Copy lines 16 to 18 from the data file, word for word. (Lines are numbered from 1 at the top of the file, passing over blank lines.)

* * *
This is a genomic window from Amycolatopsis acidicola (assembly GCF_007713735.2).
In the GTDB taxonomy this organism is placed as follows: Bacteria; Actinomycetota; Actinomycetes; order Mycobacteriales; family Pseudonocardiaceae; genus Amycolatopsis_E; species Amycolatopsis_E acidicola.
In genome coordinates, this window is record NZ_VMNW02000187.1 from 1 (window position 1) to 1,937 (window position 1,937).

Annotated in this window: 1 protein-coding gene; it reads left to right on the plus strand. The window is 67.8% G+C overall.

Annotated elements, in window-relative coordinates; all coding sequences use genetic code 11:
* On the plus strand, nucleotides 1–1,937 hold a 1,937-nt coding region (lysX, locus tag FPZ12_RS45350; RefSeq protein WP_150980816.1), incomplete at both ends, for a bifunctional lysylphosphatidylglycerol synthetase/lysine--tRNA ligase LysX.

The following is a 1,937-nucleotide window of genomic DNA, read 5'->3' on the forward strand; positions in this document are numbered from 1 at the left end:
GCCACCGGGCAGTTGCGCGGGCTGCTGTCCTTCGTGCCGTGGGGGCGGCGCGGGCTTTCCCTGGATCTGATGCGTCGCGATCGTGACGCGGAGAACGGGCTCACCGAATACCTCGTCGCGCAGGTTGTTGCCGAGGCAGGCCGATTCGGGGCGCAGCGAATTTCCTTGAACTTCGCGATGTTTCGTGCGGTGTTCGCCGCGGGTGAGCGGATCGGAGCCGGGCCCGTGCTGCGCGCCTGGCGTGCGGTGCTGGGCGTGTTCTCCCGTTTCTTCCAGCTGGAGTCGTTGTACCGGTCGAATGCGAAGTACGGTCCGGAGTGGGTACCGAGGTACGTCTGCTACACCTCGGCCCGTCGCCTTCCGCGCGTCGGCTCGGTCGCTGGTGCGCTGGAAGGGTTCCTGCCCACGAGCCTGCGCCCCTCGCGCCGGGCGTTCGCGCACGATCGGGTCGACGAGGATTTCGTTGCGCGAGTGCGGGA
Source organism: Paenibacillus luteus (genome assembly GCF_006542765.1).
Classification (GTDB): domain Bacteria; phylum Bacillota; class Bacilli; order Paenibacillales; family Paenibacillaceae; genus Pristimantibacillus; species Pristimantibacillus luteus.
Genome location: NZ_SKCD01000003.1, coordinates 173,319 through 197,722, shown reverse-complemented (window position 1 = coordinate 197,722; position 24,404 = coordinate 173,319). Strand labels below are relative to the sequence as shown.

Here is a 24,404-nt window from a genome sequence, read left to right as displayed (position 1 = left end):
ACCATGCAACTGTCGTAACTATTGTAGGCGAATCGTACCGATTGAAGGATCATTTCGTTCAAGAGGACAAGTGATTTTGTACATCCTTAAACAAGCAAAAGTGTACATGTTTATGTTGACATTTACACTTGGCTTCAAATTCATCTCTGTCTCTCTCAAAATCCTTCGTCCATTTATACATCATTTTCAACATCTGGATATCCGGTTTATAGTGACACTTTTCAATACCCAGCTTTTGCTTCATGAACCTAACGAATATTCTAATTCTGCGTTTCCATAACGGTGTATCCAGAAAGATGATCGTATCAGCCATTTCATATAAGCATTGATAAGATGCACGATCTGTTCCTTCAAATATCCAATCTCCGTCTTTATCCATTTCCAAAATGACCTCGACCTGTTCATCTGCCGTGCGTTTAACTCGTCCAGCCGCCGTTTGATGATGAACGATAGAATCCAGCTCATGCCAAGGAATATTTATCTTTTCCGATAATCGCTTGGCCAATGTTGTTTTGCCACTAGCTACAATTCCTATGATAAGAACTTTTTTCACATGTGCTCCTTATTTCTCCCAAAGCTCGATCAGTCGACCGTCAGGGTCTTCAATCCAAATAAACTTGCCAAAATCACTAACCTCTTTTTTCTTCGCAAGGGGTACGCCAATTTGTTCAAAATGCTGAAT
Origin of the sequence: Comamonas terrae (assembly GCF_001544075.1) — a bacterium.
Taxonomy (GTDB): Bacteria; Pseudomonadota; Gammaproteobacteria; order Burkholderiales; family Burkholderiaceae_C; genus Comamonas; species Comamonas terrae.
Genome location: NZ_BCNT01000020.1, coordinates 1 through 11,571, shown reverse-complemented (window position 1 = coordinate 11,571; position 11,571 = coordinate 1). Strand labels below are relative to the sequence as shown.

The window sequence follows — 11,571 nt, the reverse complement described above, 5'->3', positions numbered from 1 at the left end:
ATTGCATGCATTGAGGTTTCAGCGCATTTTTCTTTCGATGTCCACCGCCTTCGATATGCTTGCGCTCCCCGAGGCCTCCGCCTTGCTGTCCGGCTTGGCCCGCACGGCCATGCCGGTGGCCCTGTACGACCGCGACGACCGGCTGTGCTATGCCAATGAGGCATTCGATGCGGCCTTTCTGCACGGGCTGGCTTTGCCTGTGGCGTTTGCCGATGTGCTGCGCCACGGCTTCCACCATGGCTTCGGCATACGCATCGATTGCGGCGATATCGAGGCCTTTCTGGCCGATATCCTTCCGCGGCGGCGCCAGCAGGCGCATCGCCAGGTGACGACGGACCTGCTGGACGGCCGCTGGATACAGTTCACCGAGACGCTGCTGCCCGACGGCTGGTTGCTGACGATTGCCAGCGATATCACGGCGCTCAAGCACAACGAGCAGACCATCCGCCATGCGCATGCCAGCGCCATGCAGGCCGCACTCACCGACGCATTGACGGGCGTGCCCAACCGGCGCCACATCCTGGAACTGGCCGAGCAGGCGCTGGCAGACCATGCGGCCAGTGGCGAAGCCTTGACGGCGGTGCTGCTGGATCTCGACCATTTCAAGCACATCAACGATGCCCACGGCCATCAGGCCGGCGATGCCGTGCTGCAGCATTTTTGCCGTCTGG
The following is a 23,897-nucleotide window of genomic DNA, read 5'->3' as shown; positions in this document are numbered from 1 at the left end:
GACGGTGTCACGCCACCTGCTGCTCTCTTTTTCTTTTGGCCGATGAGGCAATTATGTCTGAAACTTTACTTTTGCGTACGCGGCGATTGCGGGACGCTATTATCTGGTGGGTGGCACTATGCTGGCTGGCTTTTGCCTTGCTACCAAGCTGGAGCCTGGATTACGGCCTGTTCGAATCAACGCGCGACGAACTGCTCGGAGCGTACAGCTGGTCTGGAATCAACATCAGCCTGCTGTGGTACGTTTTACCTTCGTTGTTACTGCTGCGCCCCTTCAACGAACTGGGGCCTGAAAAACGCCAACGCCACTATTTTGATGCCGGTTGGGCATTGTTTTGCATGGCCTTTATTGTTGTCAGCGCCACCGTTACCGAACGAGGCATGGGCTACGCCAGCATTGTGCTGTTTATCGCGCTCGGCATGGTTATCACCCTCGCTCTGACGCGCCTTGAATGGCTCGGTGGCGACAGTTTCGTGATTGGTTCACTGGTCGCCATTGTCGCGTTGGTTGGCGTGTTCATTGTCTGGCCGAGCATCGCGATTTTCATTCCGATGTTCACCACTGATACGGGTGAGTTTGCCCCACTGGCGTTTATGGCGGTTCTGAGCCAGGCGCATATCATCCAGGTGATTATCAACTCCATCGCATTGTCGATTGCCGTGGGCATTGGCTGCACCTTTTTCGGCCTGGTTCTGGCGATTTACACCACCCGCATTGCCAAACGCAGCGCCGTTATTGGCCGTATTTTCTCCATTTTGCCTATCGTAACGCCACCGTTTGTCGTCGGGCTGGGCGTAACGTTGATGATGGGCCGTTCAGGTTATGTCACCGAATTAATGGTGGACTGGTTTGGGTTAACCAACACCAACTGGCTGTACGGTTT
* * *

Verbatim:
Genome location: NZ_BCNT01000020.1, coordinates 1 through 11,571, shown reverse-complemented (window position 1 = coordinate 11,571; position 11,571 = coordinate 1). Strand labels below are relative to the sequence as shown.

The window sequence follows — 11,571 nt, the reverse complement described above, 5'->3', positions numbered from 1 at the left end:
ATTGCATGCATTGAGGTTTCAGCGCATTTTTCTTTCGATGTCCACCGCCTTCGATATGCTTGCGCTCCCCGAGGCCTCCGCCTTGCTGTCCGGCTTGGCCCGCACGGCCATGCCGGTGGCCCTGTACGACCGCGACGACCGGCTGTGCTATGCCAATGAGGCATTCGATGCGGCCTTTCTGCACGGGCTGGCTTTGCCTGTGGCGTTTGCCGATGTGCTGCGCCACGGCTTCCACCATGGCTTCGGCATACGCATCGATTGCGGCGATATCGAGGCCTTTCTGGCCGATATCCTTCCGCGGCGGCGCCAGCAGGCGCATCGCCAGGTGACGACGGACCTGCTGGACGGCCGCTGGATACAGTTCACCGAGACGCTGCTGCCCGACGGCTGGTTGCTGACGATTGCCAGCGATATCACGGCGCTCAAGCACAACGAGCAGACCATCCGCCATGCGCATGCCAGCGCCATGCAGGCCGCACTCACCGACGCATTGACGGGCGTGCCCAACCGGCGCCACATCCTGGAACTGGCCGAGCAGGCGCTGGCAGACCATGCGGCCAGTGGCGAAGCCTTGACGGCGGTGCTGCTGGATCTCGACCATTTCAAGCACATCAACGATGCCCACGGCCATCAGGCCGGCGATGCCGTGCTGCAGCATTTTTGCCGTCTGG